Edwin Moses, an Olympic Champion, sports administrator, diplomat and businessman, is one of the most respected and recognized athletes of our time. Guided by his parents' influence on him as educators, he accepted an academic scholarship in engineering from Morehouse College rather than an athletic scholarship elsewhere.
Although there was no track at Morehouse College, Moses trained for the 1976 Olympic trials using the public high school facilities around Atlanta. He subsequently won the trials in the 400 meter hurdles with an American record of 48.30 seconds, making his first Olympic team. For the next decade he dominated the hurdles accumulating the most amazing string of consecutive victories ever amassed by an individual athlete. Over a period of nine years, nine months and nine days, from August 1977 until May 1987, Edwin collected 122 straight victories, 107 of these were finals; this winning streak has remained unbeaten and stands in the Guinness Book of Records to this date.
He demonstrated his excellent form in Milan, Italy when he smashed his World Record of 1977 with a new record time of 47.13 seconds. Three years later he lowered the mark once again on his 29th birthday in Koblenz, West Germany, with his time of 47.02. This record remained unbroken until 1992. Edwin took a leave of absence from his engineering position at General Dynamics in 1979, to pursue athletics full-time. On the heels of the passing of the U.S. Amateur Sports Act in Congress in 1978, he set out to improve training conditions and financial support mechanisms from American athletes.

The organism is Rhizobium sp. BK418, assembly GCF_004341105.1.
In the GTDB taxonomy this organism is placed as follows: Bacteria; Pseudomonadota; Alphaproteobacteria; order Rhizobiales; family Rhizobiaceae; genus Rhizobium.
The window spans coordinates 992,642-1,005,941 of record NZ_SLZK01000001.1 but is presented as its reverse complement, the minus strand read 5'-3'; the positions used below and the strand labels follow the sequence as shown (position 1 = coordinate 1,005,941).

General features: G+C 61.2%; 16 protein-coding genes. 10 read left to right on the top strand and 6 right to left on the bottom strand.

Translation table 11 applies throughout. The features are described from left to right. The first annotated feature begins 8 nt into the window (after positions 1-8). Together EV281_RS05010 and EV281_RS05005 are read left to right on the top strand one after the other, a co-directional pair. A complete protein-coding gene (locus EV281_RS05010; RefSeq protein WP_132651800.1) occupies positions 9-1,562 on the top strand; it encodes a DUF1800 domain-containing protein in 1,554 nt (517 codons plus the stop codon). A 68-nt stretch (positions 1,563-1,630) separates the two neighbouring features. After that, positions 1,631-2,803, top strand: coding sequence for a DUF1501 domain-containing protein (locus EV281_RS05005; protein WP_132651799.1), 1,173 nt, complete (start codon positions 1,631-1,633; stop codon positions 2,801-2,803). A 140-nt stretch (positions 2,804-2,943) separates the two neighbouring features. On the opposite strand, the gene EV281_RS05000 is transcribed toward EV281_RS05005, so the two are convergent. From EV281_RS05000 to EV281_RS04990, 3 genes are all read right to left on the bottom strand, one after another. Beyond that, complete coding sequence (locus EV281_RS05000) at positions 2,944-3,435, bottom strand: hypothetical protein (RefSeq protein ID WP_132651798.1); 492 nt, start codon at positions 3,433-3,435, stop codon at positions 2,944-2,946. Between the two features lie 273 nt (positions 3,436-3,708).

As a sports administrator, Edwin is best known for his skillful and courageous directives in the development of policies against the use of performance enhancing drugs. In 1993, he decided to make the first major public challenge in the assault against performance enhancing drugs in sports, together with a few other dedicatedly pure Track and Field athletes, who became pioneers in the development, administration and implementation of the sport's world's most stringent random in-competition drug testing systems.